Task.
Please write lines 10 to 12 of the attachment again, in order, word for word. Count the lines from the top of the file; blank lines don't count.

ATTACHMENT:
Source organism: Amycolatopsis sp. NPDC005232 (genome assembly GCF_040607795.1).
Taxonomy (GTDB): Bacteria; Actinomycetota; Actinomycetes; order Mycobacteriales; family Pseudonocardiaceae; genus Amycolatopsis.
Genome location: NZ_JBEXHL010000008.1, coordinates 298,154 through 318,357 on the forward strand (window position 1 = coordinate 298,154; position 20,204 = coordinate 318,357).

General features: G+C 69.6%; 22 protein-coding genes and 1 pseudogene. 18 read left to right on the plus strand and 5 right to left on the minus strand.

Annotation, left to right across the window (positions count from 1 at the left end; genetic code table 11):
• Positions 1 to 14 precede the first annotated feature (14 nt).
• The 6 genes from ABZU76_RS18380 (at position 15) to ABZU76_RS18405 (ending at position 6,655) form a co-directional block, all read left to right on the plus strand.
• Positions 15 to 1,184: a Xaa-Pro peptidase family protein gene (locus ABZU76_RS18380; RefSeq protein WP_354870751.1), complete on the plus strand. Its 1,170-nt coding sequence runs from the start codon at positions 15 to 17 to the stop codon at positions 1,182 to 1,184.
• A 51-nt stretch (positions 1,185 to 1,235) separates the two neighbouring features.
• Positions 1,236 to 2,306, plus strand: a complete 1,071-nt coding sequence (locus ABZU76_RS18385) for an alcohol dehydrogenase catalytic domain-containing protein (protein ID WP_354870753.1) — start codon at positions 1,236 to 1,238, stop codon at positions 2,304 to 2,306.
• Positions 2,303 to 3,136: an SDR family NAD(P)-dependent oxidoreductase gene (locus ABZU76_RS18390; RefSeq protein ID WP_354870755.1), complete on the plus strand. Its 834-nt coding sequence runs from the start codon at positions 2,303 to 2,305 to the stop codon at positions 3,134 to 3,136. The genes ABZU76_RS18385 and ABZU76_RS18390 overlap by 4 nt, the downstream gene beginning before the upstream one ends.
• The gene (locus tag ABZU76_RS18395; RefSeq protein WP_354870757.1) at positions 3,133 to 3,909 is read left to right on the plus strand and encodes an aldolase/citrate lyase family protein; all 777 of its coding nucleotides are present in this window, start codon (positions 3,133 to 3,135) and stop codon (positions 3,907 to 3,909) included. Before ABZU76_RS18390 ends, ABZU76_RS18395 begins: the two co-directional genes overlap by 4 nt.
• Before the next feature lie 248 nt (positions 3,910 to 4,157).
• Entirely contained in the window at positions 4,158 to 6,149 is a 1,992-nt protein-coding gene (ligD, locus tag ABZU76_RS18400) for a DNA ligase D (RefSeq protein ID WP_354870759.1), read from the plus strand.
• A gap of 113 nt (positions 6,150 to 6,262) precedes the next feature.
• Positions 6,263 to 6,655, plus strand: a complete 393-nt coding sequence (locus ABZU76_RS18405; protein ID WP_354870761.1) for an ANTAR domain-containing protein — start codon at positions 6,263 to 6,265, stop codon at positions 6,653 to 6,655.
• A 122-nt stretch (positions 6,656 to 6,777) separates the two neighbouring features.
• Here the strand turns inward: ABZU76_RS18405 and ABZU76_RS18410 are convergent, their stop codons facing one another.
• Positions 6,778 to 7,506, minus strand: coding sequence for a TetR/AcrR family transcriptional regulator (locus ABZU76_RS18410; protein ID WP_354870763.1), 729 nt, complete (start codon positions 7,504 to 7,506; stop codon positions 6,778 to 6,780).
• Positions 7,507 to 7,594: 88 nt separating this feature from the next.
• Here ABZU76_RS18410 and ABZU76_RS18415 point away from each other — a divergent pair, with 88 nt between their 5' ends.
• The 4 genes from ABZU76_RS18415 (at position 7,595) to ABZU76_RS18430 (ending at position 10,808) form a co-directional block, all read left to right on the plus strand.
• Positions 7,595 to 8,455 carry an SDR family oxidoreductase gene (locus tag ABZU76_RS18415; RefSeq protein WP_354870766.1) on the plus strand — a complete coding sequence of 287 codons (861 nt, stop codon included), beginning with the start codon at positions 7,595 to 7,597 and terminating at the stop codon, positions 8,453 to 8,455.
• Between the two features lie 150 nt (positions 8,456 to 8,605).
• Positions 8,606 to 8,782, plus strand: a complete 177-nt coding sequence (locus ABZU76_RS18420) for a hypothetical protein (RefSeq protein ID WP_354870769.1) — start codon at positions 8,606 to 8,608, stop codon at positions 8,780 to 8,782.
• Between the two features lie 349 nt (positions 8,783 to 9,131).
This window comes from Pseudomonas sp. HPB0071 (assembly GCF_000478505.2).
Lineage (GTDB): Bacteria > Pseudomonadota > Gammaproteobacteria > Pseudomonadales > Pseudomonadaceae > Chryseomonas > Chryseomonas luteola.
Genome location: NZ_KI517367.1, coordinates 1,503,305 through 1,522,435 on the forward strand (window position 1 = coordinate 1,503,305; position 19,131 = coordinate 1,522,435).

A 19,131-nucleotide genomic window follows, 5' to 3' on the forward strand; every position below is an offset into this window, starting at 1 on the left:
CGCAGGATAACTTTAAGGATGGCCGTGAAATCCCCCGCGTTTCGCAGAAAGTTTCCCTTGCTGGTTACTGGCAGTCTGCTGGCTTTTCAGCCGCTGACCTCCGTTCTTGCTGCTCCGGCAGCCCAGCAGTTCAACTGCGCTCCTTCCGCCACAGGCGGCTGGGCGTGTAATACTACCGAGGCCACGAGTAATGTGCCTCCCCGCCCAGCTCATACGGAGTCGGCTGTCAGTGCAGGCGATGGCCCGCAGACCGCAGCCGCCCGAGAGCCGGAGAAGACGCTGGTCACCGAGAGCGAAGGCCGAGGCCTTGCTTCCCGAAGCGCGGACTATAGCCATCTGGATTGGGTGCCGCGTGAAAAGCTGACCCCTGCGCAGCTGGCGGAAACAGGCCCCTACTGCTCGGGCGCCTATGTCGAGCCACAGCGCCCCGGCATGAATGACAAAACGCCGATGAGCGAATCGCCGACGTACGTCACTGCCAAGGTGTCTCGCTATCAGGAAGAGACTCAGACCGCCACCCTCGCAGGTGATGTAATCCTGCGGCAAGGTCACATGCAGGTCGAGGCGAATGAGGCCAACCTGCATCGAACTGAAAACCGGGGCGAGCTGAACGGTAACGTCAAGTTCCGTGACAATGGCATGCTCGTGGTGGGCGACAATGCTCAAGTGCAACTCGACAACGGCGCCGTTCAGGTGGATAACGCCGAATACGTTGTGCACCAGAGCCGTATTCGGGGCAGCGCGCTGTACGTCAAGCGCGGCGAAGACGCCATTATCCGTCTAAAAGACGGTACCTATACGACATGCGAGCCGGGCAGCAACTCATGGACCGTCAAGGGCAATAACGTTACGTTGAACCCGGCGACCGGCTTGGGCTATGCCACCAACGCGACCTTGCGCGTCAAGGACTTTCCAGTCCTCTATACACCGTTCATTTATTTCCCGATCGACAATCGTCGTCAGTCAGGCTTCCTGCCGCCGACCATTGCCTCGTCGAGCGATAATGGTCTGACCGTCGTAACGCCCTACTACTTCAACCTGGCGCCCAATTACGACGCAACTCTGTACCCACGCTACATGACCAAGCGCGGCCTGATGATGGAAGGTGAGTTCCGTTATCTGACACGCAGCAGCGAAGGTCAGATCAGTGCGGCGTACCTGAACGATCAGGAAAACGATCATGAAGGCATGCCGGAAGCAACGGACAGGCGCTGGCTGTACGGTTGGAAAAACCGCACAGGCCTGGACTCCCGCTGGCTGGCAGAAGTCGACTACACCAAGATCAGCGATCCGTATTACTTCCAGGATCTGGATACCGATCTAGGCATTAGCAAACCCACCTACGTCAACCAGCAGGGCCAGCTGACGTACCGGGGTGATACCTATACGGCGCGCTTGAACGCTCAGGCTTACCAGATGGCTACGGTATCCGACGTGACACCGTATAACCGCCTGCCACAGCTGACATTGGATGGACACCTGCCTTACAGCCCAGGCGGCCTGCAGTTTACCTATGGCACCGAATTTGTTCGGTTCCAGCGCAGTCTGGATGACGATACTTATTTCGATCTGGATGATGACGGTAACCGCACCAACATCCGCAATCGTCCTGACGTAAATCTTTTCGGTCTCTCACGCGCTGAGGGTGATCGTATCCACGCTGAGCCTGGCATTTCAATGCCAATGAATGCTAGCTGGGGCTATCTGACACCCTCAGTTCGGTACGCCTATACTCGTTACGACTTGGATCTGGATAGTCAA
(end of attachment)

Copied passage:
• Positions 1,236 to 2,306, plus strand: a complete 1,071-nt coding sequence (locus ABZU76_RS18385) for an alcohol dehydrogenase catalytic domain-containing protein (protein ID WP_354870753.1) — start codon at positions 1,236 to 1,238, stop codon at positions 2,304 to 2,306.
• Positions 2,303 to 3,136: an SDR family NAD(P)-dependent oxidoreductase gene (locus ABZU76_RS18390; RefSeq protein ID WP_354870755.1), complete on the plus strand. Its 834-nt coding sequence runs from the start codon at positions 2,303 to 2,305 to the stop codon at positions 3,134 to 3,136. The genes ABZU76_RS18385 and ABZU76_RS18390 overlap by 4 nt, the downstream gene beginning before the upstream one ends.
• The gene (locus tag ABZU76_RS18395; RefSeq protein WP_354870757.1) at positions 3,133 to 3,909 is read left to right on the plus strand and encodes an aldolase/citrate lyase family protein; all 777 of its coding nucleotides are present in this window, start codon (positions 3,133 to 3,135) and stop codon (positions 3,907 to 3,909) included. Before ABZU76_RS18390 ends, ABZU76_RS18395 begins: the two co-directional genes overlap by 4 nt.